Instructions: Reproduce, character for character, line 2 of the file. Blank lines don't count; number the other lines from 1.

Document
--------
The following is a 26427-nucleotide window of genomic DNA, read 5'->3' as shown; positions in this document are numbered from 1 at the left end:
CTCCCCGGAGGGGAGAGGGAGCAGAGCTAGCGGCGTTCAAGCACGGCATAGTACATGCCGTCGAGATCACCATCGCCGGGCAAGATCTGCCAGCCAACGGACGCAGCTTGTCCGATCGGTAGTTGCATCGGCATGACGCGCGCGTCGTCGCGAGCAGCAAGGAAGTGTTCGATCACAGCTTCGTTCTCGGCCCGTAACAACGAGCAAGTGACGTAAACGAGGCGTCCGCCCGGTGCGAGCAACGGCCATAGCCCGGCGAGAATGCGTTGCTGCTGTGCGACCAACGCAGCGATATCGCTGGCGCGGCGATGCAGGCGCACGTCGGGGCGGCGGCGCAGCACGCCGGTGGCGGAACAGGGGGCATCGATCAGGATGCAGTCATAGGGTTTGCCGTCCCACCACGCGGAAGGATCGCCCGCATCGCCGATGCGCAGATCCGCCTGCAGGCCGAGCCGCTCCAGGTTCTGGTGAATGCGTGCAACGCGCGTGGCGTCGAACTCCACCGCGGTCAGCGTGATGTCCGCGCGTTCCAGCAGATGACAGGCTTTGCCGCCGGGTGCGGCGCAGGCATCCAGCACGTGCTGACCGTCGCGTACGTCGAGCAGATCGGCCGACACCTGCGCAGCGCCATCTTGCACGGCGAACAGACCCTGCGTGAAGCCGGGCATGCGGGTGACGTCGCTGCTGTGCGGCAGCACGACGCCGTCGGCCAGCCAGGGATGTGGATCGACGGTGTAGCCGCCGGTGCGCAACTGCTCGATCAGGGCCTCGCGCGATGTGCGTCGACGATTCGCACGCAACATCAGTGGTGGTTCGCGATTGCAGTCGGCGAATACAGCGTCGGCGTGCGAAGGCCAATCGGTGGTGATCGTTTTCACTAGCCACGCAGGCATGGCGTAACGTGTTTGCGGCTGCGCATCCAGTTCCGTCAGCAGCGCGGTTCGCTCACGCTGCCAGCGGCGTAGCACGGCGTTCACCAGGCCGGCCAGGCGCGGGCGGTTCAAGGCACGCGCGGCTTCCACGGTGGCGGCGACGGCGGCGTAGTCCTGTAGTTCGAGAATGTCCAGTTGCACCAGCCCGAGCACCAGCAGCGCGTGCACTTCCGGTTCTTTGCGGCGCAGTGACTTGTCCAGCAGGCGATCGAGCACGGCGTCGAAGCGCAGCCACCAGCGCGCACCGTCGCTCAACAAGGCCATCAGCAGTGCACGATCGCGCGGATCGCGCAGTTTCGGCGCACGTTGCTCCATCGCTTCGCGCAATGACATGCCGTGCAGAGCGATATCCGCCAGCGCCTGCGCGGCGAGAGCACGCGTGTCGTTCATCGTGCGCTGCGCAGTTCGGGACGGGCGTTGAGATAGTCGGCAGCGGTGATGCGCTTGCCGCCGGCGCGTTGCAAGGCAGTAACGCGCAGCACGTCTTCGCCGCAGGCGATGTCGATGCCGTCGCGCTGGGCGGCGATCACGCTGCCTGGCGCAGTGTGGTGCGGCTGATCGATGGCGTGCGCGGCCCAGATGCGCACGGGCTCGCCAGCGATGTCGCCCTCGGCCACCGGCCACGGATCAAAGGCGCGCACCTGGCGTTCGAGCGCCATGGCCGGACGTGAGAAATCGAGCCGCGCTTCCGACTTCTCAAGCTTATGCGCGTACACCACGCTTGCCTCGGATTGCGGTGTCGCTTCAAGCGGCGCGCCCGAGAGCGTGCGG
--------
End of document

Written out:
CTCCCCGGAGGGGAGAGGGAGCAGAGCTAGCGGCGTTCAAGCACGGCATAGTACATGCCGTCGAGATCACCATCGCCGGGCAAGATCTGCCAGCCAACGGACGCAGCTTGTCCGATCGGTAGTTGCATCGGCATGACGCGCGCGTCGTCGCGAGCAGCAAGGAAGTGTTCGATCACAGCTTCGTTCTCGGCCCGTAACAACGAGCAAGTGACGTAAACGAGGCGTCCGCCCGGTGCGAGCAACGGCCATAGCCCGGCGAGAATGCGTTGCTGCTGTGCGACCAACGCAGCGATATCGCTGGCGCGGCGATGCAGGCGCACGTCGGGGCGGCGGCGCAGCACGCCGGTGGCGGAACAGGGGGCATCGATCAGGATGCAGTCATAGGGTTTGCCGTCCCACCACGCGGAAGGATCGCCCGCATCGCCGATGCGCAGATCCGCCTGCAGGCCGAGCCGCTCCAGGTTCTGGTGAATGCGTGCAACGCGCGTGGCGTCGAACTCCACCGCGGTCAGCGTGATGTCCGCGCGTTCCAGCAGATGACAGGCTTTGCCGCCGGGTGCGGCGCAGGCATCCAGCACGTGCTGACCGTCGCGTACGTCGAGCAGATCGGCCGACACCTGCGCAGCGCCATCTTGCACGGCGAACAGACCCTGCGTGAAGCCGGGCATGCGGGTGACGTCGCTGCTGTGCGGCAGCACGACGCCGTCGGCCAGCCAGGGATGTGGATCGACGGTGTAGCCGCCGGTGCGCAACTGCTCGATCAGGGCCTCGCGCGATGTGCGTCGACGATTCGCACGCAACATCAGTGGTGGTTCGCGATTGCAGTCGGCGAATACAGCGTCGGCGTGCGAAGGCCAATCGGTGGTGATCGTTTTCACTAGCCACGCAGGCATGGCGTAACGTGTTTGCGGCTGCGCATCCAGTTCCGTCAGCAGCGCGGTTCGCTCACGCTGCCAGCGGCGTAGCACGGCGTTCACCAGGCCGGCCAGGCGCGGGCGGTTCAAGGCACGCGCGGCTTCCACGGTGGCGGCGACGGCGGCGTAGTCCTGTAGTTCGAGAATGTCCAGTTGCACCAGCCCGAGCACCAGCAGCGCGTGCACTTCCGGTTCTTTGCGGCGCAGTGACTTGTCCAGCAGGCGATCGAGCACGGCGTCGAAGCGCAGCCACCAGCGCGCACCGTCGCTCAACAAGGCCATCAGCAGTGCACGATCGCGCGGATCGCGCAGTTTCGGCGCACGTTGCTCCATCGCTTCGCGCAATGACATGCCGTGCAGAGCGATATCCGCCAGCGCCTGCGCGGCGAGAGCACGCGTGTCGTTCATCGTGCGCTGCGCAGTTCGGGACGGGCGTTGAGATAGTCGGCAGCGGTGATGCGCTTGCCGCCGGCGCGTTGCAAGGCAGTAACGCGCAGCACGTCTTCGCCGCAGGCGATGTCGATGCCGTCGCGCTGGGCGGCGATCACGCTGCCTGGCGCAGTGTGGTGCGGCTGATCGATGGCGTGCGCGGCCCAGATGCGCACGGGCTCGCCAGCGATGTCGCCCTCGGCCACCGGCCACGGATCAAAGGCGCGCACCTGGCGTTCGAGCGCCATGGCCGGACGTGAGAAATCGAGCCGCGCTTCCGACTTCTCAAGCTTATGCGCGTACACCACGCTTGCCTCGGATTGCGGTGTCGCTTCAAGCGGCGCGCCCGAGAGCGTGCGG